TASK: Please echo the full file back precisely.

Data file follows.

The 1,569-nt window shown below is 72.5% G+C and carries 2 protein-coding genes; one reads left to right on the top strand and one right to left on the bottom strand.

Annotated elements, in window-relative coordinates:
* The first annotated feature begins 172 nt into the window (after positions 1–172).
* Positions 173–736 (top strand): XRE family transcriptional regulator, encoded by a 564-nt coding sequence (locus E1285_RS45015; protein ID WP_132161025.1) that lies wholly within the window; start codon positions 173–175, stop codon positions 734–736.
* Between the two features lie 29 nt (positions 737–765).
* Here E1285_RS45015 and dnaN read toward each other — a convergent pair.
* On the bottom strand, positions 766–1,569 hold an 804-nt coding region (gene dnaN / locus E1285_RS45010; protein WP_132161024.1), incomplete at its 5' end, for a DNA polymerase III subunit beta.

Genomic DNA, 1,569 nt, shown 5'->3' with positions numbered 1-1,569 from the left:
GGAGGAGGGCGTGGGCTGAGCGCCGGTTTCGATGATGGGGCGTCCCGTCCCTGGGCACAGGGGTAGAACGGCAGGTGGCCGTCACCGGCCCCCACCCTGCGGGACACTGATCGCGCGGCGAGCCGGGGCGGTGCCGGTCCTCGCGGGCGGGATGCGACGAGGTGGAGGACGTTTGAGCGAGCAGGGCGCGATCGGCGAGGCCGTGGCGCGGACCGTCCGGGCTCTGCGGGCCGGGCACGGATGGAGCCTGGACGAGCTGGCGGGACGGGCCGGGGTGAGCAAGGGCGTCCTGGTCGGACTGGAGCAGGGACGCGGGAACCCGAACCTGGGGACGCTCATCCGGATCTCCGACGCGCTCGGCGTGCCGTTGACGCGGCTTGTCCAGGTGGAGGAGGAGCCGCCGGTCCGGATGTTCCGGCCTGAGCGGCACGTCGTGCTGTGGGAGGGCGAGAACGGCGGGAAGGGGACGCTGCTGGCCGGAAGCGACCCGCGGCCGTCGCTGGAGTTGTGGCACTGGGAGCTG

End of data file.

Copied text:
The 1,569-nt window shown below is 72.5% G+C and carries 2 protein-coding genes; one reads left to right on the top strand and one right to left on the bottom strand.

Annotated elements, in window-relative coordinates:
* The first annotated feature begins 172 nt into the window (after positions 1–172).
* Positions 173–736 (top strand): XRE family transcriptional regulator, encoded by a 564-nt coding sequence (locus E1285_RS45015; protein ID WP_132161025.1) that lies wholly within the window; start codon positions 173–175, stop codon positions 734–736.
* Between the two features lie 29 nt (positions 737–765).
* Here E1285_RS45015 and dnaN read toward each other — a convergent pair.
* On the bottom strand, positions 766–1,569 hold an 804-nt coding region (gene dnaN / locus E1285_RS45010; protein WP_132161024.1), incomplete at its 5' end, for a DNA polymerase III subunit beta.

Genomic DNA, 1,569 nt, shown 5'->3' with positions numbered 1-1,569 from the left:
GGAGGAGGGCGTGGGCTGAGCGCCGGTTTCGATGATGGGGCGTCCCGTCCCTGGGCACAGGGGTAGAACGGCAGGTGGCCGTCACCGGCCCCCACCCTGCGGGACACTGATCGCGCGGCGAGCCGGGGCGGTGCCGGTCCTCGCGGGCGGGATGCGACGAGGTGGAGGACGTTTGAGCGAGCAGGGCGCGATCGGCGAGGCCGTGGCGCGGACCGTCCGGGCTCTGCGGGCCGGGCACGGATGGAGCCTGGACGAGCTGGCGGGACGGGCCGGGGTGAGCAAGGGCGTCCTGGTCGGACTGGAGCAGGGACGCGGGAACCCGAACCTGGGGACGCTCATCCGGATCTCCGACGCGCTCGGCGTGCCGTTGACGCGGCTTGTCCAGGTGGAGGAGGAGCCGCCGGTCCGGATGTTCCGGCCTGAGCGGCACGTCGTGCTGTGGGAGGGCGAGAACGGCGGGAAGGGGACGCTGCTGGCCGGAAGCGACCCGCGGCCGTCGCTGGAGTTGTGGCACTGGGAGCTG